He is believed to have fallen 100ft while carrying his beloved beagle ‘with one hand’
A fundraiser has been launched to raise money for the cremation of a hillwalker and his dog, so he “can remain with his best friend, son, his everything” forever after they both died in a tragic mountain accident.
On Saturday, Scotland Police confirmed rescue teams had found the bodies of Kyle Sambrook and his dog in a deep gorge above the Fionn Ghleann.
Kyle had travelled to the Lost Valley area of Glencoe with his beagle, Bame, and planned to ascend the 3,353ft (1,022m) mountain Buachaille Etive Mòr, the BBC reports.
Concern for the 33-year-old’s welfare was raised when he failed to return home on February 21 as planned.
A major search was launched when he did not return, involving Glencoe, Lochaber, Oban and RAF mountain rescue team volunteers, as well as HM Coastguard.
Rescuers believe Kyle fell roughly 100ft to his death while “holding his dog with one hand.”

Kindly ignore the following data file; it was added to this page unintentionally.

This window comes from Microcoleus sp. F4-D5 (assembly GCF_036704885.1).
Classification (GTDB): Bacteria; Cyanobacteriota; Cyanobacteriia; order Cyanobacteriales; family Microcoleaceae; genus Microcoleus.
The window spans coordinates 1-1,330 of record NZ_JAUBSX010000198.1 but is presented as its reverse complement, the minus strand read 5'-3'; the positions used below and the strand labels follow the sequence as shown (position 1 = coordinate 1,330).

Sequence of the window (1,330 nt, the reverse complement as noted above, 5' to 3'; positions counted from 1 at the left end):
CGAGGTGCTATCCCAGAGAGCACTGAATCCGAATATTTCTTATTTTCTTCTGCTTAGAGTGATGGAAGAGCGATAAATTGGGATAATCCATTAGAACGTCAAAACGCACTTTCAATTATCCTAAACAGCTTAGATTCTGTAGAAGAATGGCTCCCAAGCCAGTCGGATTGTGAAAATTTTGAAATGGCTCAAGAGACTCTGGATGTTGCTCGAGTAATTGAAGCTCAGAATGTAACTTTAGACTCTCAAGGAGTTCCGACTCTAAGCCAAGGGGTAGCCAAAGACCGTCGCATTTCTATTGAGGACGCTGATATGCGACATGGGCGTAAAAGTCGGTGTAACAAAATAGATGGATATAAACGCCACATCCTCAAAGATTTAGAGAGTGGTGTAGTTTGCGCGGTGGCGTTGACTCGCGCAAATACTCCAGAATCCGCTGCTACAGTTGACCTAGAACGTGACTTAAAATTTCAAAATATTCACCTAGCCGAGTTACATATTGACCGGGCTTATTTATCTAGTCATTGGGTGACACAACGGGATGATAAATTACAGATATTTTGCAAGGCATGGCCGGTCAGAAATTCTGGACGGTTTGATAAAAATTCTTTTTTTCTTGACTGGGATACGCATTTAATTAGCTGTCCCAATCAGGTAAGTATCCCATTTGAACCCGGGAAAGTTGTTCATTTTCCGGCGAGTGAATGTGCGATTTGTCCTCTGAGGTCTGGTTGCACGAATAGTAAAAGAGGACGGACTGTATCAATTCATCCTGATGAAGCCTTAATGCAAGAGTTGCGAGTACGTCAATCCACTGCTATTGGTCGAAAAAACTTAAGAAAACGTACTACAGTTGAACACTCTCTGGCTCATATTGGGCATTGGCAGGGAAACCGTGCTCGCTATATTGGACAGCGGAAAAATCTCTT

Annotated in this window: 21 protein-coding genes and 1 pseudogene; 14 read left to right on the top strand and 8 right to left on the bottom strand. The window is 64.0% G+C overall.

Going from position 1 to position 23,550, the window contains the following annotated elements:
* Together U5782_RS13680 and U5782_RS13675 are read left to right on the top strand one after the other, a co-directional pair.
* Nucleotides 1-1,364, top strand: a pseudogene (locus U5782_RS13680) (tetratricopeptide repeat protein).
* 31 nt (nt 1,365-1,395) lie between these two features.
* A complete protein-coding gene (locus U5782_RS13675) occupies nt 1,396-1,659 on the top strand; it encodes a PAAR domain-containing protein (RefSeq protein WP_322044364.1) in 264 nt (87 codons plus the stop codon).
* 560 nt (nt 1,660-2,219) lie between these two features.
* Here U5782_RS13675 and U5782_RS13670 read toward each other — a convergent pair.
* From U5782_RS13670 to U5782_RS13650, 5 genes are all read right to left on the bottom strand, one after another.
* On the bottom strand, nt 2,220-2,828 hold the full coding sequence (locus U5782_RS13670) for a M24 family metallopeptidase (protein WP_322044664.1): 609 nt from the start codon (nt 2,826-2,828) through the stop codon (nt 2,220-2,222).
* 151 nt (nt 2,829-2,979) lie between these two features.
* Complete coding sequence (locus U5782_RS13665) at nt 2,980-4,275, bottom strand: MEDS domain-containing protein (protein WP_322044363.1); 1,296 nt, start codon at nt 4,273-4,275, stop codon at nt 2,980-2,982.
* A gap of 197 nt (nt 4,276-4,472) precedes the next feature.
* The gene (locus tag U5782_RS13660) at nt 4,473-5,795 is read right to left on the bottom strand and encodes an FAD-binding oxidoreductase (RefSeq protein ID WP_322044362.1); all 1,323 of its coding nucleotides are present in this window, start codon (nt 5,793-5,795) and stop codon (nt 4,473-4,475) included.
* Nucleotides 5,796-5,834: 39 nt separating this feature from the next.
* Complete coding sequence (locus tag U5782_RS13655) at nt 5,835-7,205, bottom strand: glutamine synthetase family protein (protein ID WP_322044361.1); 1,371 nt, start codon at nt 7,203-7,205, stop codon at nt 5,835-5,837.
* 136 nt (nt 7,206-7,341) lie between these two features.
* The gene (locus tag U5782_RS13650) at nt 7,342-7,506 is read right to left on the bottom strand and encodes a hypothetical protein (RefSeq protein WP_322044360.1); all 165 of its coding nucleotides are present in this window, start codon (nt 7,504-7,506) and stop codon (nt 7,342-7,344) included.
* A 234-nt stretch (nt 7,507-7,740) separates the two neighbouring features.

A fundraiser has now been set up to raise money for the cremation of both Kyle and his dog, so that Kyle can “remain with his best friend, son, his everything.”
Organiser Katie Westwood wrote: “Kyle has always wanted to be cremated and have his ashes spread in his favourite place, Scotland.
“We would like to also do the same with Bane, so Kyle can remain with his best friend, son, his everything.”
More than £10,000 has been raised, far exceeding the initial £5,000 goal.
Brian Bathurst, deputy team leader of Glencoe Mountain Rescue Team, said: “He had fallen about 30 metres into this gully on the west side of the hill and we think the most likely scenario is that he was holding his dog with one hand.
“It was appalling weather, with strong winds at the time of his fall, and he may have been trying to get off the hill and lost his way a bit.”
Bathurst added: “He also had a heavy rucksack and where he has fallen is very steep ground. It looks like carrying the dog, together with all the other factors, may have been a major cause of the accident.”
It took six hours for teams to carry the bodies off the mountain via stretcher, and Bathurst praised the “huge effort” of everyone involved.
He said: “We could not have done more, but obviously hoped for a better outcome.”
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